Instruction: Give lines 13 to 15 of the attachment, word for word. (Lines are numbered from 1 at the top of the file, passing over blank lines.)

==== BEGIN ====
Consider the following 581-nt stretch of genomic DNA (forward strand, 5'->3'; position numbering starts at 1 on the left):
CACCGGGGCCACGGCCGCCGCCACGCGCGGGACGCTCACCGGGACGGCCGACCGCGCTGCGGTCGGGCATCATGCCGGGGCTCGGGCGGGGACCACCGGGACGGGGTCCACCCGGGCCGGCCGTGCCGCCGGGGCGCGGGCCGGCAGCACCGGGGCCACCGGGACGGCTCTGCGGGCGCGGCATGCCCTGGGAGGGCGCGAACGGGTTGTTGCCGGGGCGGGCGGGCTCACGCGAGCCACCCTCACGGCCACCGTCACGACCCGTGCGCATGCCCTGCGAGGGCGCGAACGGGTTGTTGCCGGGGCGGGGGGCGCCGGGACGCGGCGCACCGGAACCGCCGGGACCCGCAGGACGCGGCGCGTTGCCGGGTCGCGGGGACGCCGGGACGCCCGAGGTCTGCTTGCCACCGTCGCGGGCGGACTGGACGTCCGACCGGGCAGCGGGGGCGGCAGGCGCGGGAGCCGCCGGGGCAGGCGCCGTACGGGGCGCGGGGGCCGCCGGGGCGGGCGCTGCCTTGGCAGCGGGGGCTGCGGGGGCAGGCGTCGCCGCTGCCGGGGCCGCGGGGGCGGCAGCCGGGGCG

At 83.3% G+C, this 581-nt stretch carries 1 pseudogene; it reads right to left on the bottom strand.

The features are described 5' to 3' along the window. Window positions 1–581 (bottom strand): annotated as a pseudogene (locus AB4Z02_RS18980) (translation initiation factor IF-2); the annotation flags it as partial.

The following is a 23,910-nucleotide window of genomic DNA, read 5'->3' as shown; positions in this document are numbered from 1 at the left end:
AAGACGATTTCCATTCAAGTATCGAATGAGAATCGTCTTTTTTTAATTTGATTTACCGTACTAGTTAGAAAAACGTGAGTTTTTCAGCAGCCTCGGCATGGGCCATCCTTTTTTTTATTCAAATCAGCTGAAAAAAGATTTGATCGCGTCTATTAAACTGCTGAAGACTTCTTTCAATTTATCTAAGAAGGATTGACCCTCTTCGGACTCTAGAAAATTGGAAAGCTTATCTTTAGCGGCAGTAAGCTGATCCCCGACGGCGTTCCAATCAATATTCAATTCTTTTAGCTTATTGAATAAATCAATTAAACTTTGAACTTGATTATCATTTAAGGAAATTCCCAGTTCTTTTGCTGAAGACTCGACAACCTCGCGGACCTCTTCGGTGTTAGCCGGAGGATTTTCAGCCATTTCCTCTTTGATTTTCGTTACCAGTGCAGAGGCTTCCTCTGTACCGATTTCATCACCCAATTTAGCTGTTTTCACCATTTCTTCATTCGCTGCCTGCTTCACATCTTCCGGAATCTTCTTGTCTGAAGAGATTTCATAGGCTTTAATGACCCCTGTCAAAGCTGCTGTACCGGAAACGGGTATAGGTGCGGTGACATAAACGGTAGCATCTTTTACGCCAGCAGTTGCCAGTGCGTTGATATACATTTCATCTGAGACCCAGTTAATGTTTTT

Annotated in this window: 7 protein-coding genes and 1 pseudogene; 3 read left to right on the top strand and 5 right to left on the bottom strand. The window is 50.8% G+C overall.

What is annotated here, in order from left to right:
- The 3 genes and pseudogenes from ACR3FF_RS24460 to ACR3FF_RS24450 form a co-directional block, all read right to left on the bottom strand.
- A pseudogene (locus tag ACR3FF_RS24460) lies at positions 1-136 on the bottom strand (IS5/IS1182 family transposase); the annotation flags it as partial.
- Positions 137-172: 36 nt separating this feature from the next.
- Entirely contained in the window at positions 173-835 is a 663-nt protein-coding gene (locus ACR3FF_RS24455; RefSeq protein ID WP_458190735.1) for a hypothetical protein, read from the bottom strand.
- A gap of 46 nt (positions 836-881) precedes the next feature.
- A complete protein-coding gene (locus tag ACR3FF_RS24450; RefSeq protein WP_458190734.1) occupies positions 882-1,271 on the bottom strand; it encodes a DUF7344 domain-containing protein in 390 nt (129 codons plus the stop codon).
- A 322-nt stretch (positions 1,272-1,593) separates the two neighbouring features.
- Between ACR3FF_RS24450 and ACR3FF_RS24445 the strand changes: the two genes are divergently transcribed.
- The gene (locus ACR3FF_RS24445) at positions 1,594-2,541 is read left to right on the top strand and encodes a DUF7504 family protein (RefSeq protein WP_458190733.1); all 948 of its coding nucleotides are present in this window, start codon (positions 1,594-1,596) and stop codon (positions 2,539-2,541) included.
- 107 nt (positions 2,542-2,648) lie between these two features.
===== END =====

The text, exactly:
- A gap of 46 nt (positions 836-881) precedes the next feature.
- A complete protein-coding gene (locus tag ACR3FF_RS24450; RefSeq protein WP_458190734.1) occupies positions 882-1,271 on the bottom strand; it encodes a DUF7344 domain-containing protein in 390 nt (129 codons plus the stop codon).
- A 322-nt stretch (positions 1,272-1,593) separates the two neighbouring features.